AASHE Award Winner Webinar - Developing Energy Efficiency and Water Conservation Strategies Through Student Research

AASHE Webinars

Webinar Recording and Presentation Materials are available in the Campus Sustainability Hub.

Webinar Date
February 15, 2017, 3:00-4:00PM ET

Student groups at the University of Houston and University of Michigan have developed strategies for energy efficiency and water conservation on campus through research.

At the University of Michigan, a team of six graduate students worked closely with Johnson Controls, Inc. and campus stakeholders to establish a baseline for energy consumption at the University, and to identify key areas for improvement. Over the course of sixteen months, the team: developed campus-wide electricity, steam and cost flow diagrams; conducted comparative building analyses on 20 campus buildings; created organization charts of campus energy stakeholders; and performed an in-depth audit of one building. In their final report, they provide a series of campus-wide and building-specific recommendations for the University to further improve energy efficiency on campus, improve efforts towards their sustainability goals, and to work towards doubling energy efficiency on campus by 2030.

At the University of Houston, a student group made it their mission to investigate areas of high on-campus water consumption, discover practical conservation methods and map out implementation strategies for the University of Houston. The responsibility for ensuring a sustainable water future lies within the community as a whole. However, the first steps towards developing a campus water conservation plan may seem quite daunting, especially from a student’s perspective. In this webinar, the students will lead you through their research process and proposal, which aims to maximize campus water conservation through rainwater harvesting, landscaping and irrigation, restroom utilities, and public outreach and education. They will also highlight current UH sustainability initiatives as well as the university’s Energy & Sustainability minor program.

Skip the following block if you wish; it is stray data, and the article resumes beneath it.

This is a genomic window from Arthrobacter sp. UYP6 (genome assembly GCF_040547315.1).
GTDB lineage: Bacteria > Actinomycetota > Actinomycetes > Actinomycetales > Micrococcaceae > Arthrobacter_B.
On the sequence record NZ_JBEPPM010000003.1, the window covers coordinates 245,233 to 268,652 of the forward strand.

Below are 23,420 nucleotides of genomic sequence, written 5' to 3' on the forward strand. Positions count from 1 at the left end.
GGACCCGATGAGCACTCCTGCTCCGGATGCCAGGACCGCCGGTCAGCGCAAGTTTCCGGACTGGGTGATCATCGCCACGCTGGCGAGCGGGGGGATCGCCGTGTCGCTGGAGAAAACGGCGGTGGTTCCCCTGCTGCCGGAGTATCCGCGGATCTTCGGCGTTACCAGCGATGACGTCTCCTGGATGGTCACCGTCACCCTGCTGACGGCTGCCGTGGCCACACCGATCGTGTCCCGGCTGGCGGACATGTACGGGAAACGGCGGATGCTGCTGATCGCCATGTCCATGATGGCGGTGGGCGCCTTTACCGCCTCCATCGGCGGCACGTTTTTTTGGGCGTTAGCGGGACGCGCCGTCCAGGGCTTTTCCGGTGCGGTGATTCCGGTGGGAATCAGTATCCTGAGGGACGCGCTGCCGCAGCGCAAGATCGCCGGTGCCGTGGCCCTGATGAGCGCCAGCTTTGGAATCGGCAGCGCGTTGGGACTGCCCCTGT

Brittany Szczepanik, University of Michigan (Winner of 2016 Campus Sustainability Research Award)
szczepanik.jpg Brittany Szczepanik is a dual Master's degree student at the University of Michigan studying Sustainable Systems in the School of Natural Resources and Environment, and Energy Systems Engineering in the College of Engineering. ​In her graduate career, she has focused on improving demand-side energy systems in the built environment; greenhouse gas analysis and mitigation strategies; life cycle analysis; and energy efficiency management and consulting. In addition to working with Johnson Controls, Inc. in her team's project, "Doubling Energy Efficiency at the University of Michigan by 2030," she also worked as an intern for the Center for Sustainable Systems at the University of Michigan, The Dow Chemical Company, and NSF International. After graduation, she hopes to continue driving progress towards energy efficiency and sustainability, particularly in local school districts, where she had previously spent her career as a high school English teacher.

Joanne Ma and Itay Porat, University of Houston (Winner of 2016 Campus Sustainability Research Award)
ma.jpg Joanne Ma is a sophomore currently pursuing a Bachelor of Architecture at the University of Houston’s Gerald D. Hines College of Architecture and Design with a minor in energy and sustainability. Prior to her architectural studies, Ma served two years on local nonprofit Keep Sugar Land Beautiful’s Youth Advisory Board and interned with international nonprofit The Pangea Network. Ma joined the University of Houston Office of Sustainability in July 2015 as an outreach assistant and has gained experience with community outreach, zero-waste event planning, social media and graphic design. Her professional interests include urban development, waste management systems and landfill architecture.

porat.jpg Itay Porat is a senior pursuing a Bachelors of Science degree in Civil and Environmental Engineering at University of Houston's Cullen College of Engineering and a minor in Energy and Sustainability. Throughout his studies Itay has conducted research in materials for flexible energy storage devices and currently participates in NASA sponsored atmospheric and auroral research project. His main professional interests include sustainable infrastructure and building systems, water resource management and waste management.